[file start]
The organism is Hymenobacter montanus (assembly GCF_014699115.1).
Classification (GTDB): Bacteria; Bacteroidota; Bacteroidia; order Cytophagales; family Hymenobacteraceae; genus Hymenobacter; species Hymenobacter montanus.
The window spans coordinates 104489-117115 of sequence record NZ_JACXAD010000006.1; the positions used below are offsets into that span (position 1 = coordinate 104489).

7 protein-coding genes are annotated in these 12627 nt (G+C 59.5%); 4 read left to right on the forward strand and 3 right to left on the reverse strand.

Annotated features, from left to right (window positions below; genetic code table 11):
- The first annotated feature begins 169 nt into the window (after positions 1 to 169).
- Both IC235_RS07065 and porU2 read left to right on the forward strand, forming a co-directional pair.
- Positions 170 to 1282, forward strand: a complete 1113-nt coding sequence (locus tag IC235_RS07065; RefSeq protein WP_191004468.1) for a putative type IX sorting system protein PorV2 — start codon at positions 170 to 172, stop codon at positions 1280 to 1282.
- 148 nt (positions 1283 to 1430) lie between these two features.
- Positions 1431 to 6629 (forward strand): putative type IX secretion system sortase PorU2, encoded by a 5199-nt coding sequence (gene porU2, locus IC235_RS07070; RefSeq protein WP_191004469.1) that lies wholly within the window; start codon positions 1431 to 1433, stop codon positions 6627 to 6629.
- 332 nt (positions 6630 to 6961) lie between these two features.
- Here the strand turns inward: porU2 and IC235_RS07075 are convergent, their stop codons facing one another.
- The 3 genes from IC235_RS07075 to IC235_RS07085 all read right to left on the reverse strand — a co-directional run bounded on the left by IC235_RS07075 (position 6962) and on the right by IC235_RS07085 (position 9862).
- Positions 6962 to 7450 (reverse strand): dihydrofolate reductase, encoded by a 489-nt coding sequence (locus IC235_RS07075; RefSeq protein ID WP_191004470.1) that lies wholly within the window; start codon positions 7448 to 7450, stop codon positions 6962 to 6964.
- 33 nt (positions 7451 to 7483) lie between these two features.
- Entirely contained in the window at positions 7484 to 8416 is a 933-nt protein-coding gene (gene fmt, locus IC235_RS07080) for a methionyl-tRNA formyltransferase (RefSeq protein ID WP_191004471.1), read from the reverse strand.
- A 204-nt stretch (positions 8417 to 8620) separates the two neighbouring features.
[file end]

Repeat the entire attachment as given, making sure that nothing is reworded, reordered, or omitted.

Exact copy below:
The organism is Hymenobacter montanus (assembly GCF_014699115.1).
Classification (GTDB): Bacteria; Bacteroidota; Bacteroidia; order Cytophagales; family Hymenobacteraceae; genus Hymenobacter; species Hymenobacter montanus.
The window spans coordinates 104489-117115 of sequence record NZ_JACXAD010000006.1; the positions used below are offsets into that span (position 1 = coordinate 104489).

7 protein-coding genes are annotated in these 12627 nt (G+C 59.5%); 4 read left to right on the forward strand and 3 right to left on the reverse strand.

Annotated features, from left to right (window positions below; genetic code table 11):
- The first annotated feature begins 169 nt into the window (after positions 1 to 169).
- Both IC235_RS07065 and porU2 read left to right on the forward strand, forming a co-directional pair.
- Positions 170 to 1282, forward strand: a complete 1113-nt coding sequence (locus tag IC235_RS07065; RefSeq protein WP_191004468.1) for a putative type IX sorting system protein PorV2 — start codon at positions 170 to 172, stop codon at positions 1280 to 1282.
- 148 nt (positions 1283 to 1430) lie between these two features.
- Positions 1431 to 6629 (forward strand): putative type IX secretion system sortase PorU2, encoded by a 5199-nt coding sequence (gene porU2, locus IC235_RS07070; RefSeq protein WP_191004469.1) that lies wholly within the window; start codon positions 1431 to 1433, stop codon positions 6627 to 6629.
- 332 nt (positions 6630 to 6961) lie between these two features.
- Here the strand turns inward: porU2 and IC235_RS07075 are convergent, their stop codons facing one another.
- The 3 genes from IC235_RS07075 to IC235_RS07085 all read right to left on the reverse strand — a co-directional run bounded on the left by IC235_RS07075 (position 6962) and on the right by IC235_RS07085 (position 9862).
- Positions 6962 to 7450 (reverse strand): dihydrofolate reductase, encoded by a 489-nt coding sequence (locus IC235_RS07075; RefSeq protein ID WP_191004470.1) that lies wholly within the window; start codon positions 7448 to 7450, stop codon positions 6962 to 6964.
- 33 nt (positions 7451 to 7483) lie between these two features.
- Entirely contained in the window at positions 7484 to 8416 is a 933-nt protein-coding gene (gene fmt, locus IC235_RS07080) for a methionyl-tRNA formyltransferase (RefSeq protein ID WP_191004471.1), read from the reverse strand.
- A 204-nt stretch (positions 8417 to 8620) separates the two neighbouring features.